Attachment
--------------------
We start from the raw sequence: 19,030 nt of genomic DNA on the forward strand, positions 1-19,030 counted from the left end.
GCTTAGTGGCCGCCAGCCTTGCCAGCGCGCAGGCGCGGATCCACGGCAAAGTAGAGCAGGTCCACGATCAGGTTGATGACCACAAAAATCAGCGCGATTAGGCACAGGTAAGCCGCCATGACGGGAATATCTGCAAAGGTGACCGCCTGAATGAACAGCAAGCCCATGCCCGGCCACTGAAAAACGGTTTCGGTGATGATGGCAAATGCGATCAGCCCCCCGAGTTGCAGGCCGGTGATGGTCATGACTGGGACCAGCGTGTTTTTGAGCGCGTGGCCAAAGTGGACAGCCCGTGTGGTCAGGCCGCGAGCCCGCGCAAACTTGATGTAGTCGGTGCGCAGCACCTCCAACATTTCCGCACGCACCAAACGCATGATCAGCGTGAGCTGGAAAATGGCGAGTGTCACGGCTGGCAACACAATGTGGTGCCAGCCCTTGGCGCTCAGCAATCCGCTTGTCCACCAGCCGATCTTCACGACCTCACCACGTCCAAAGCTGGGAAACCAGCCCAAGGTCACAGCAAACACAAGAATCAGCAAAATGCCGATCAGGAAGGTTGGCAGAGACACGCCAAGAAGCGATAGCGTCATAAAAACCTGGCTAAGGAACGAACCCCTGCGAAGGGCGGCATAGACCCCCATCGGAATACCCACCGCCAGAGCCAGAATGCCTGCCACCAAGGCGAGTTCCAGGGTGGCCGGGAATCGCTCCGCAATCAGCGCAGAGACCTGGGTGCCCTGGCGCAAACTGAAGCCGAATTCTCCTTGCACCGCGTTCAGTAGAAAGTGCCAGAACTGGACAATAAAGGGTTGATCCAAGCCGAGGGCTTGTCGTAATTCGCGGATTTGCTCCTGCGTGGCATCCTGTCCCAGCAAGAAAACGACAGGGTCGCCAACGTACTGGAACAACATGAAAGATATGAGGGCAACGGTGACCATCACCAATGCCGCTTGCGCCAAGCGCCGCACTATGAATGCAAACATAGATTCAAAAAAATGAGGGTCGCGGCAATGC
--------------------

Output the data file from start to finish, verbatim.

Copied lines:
We start from the raw sequence: 19,030 nt of genomic DNA on the forward strand, positions 1-19,030 counted from the left end.
GCTTAGTGGCCGCCAGCCTTGCCAGCGCGCAGGCGCGGATCCACGGCAAAGTAGAGCAGGTCCACGATCAGGTTGATGACCACAAAAATCAGCGCGATTAGGCACAGGTAAGCCGCCATGACGGGAATATCTGCAAAGGTGACCGCCTGAATGAACAGCAAGCCCATGCCCGGCCACTGAAAAACGGTTTCGGTGATGATGGCAAATGCGATCAGCCCCCCGAGTTGCAGGCCGGTGATGGTCATGACTGGGACCAGCGTGTTTTTGAGCGCGTGGCCAAAGTGGACAGCCCGTGTGGTCAGGCCGCGAGCCCGCGCAAACTTGATGTAGTCGGTGCGCAGCACCTCCAACATTTCCGCACGCACCAAACGCATGATCAGCGTGAGCTGGAAAATGGCGAGTGTCACGGCTGGCAACACAATGTGGTGCCAGCCCTTGGCGCTCAGCAATCCGCTTGTCCACCAGCCGATCTTCACGACCTCACCACGTCCAAAGCTGGGAAACCAGCCCAAGGTCACAGCAAACACAAGAATCAGCAAAATGCCGATCAGGAAGGTTGGCAGAGACACGCCAAGAAGCGATAGCGTCATAAAAACCTGGCTAAGGAACGAACCCCTGCGAAGGGCGGCATAGACCCCCATCGGAATACCCACCGCCAGAGCCAGAATGCCTGCCACCAAGGCGAGTTCCAGGGTGGCCGGGAATCGCTCCGCAATCAGCGCAGAGACCTGGGTGCCCTGGCGCAAACTGAAGCCGAATTCTCCTTGCACCGCGTTCAGTAGAAAGTGCCAGAACTGGACAATAAAGGGTTGATCCAAGCCGAGGGCTTGTCGTAATTCGCGGATTTGCTCCTGCGTGGCATCCTGTCCCAGCAAGAAAACGACAGGGTCGCCAACGTACTGGAACAACATGAAAGATATGAGGGCAACGGTGACCATCACCAATGCCGCTTGCGCCAAGCGCCGCACTATGAATGCAAACATAGATTCAAAAAAATGAGGGTCGCGGCAATGC